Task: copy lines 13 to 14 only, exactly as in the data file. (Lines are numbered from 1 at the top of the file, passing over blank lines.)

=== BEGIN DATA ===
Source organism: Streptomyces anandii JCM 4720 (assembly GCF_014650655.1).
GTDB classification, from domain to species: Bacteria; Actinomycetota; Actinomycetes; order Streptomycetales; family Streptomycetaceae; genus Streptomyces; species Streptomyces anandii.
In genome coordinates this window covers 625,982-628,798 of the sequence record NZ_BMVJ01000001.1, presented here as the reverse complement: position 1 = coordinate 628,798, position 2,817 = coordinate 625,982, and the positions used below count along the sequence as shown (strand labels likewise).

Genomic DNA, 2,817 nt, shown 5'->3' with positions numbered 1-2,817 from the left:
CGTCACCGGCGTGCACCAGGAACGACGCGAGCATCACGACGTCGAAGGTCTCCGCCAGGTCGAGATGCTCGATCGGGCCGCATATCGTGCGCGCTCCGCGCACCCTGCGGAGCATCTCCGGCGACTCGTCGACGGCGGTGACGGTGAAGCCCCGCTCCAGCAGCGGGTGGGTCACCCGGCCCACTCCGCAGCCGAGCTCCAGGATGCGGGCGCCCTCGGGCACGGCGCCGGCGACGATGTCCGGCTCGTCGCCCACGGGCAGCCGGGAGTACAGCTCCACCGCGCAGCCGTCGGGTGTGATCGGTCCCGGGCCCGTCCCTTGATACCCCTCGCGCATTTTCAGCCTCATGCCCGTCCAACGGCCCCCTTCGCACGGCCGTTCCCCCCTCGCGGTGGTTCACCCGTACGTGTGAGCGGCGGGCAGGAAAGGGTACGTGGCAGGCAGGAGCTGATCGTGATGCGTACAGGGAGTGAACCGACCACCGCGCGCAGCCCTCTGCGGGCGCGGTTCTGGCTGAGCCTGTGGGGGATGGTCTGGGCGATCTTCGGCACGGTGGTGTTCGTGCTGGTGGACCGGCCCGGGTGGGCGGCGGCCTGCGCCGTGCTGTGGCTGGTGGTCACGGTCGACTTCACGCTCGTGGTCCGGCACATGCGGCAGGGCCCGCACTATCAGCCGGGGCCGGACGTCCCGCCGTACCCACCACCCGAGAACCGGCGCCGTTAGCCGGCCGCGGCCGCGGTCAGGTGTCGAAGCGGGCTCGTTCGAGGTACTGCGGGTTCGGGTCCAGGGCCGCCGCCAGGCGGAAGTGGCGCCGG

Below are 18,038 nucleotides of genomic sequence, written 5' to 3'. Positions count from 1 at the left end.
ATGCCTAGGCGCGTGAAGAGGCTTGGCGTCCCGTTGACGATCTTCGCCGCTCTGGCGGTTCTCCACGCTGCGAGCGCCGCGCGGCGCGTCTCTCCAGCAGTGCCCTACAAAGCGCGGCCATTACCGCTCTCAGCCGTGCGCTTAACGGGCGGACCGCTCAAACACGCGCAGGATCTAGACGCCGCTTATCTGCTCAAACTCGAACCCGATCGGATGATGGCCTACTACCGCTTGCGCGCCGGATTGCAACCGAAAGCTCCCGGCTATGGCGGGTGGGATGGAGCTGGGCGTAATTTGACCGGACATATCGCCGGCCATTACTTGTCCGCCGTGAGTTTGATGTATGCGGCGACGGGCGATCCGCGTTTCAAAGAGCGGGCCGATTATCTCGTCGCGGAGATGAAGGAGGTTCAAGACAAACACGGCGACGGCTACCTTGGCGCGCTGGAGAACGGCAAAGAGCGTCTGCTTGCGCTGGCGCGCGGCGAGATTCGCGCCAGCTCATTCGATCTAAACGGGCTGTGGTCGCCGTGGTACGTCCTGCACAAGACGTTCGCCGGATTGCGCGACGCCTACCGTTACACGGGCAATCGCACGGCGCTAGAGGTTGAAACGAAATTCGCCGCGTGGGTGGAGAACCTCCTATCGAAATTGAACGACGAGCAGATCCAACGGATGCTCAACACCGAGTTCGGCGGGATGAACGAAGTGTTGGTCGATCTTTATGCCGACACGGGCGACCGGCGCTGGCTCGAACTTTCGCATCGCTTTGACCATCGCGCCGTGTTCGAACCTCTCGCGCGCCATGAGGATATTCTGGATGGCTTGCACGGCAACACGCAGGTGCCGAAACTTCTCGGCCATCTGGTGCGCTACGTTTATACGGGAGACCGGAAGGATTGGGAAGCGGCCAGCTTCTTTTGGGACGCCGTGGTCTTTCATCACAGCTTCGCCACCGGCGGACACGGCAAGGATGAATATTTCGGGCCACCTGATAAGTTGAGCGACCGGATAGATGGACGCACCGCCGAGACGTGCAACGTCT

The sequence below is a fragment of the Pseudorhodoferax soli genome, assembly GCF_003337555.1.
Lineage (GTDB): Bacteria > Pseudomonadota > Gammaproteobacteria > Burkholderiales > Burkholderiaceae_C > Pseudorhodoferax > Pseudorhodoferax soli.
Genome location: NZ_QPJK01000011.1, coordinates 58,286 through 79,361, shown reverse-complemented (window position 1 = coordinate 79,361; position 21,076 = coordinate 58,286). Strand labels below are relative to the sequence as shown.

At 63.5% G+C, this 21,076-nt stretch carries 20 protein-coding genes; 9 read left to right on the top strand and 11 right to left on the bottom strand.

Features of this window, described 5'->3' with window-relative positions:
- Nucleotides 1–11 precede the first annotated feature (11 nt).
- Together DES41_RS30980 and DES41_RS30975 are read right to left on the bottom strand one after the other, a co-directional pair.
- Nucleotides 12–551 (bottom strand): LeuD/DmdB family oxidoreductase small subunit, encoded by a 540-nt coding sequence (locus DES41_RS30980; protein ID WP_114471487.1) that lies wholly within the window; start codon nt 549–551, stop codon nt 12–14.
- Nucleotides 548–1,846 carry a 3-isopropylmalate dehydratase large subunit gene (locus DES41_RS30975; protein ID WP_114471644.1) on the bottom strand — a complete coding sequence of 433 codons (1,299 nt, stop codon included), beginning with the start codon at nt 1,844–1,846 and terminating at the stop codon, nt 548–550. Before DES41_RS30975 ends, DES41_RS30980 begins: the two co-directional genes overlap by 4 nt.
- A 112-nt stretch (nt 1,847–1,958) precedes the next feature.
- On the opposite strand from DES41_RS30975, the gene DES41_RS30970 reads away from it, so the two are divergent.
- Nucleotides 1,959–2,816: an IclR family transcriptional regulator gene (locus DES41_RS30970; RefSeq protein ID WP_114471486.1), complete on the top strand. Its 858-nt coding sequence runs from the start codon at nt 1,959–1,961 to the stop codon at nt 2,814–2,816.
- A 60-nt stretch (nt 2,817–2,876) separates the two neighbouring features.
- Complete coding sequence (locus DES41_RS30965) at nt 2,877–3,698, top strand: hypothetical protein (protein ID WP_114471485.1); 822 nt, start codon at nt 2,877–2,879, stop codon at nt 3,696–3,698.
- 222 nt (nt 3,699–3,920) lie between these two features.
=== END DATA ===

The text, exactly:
- Nucleotides 1–11 precede the first annotated feature (11 nt).
- Together DES41_RS30980 and DES41_RS30975 are read right to left on the bottom strand one after the other, a co-directional pair.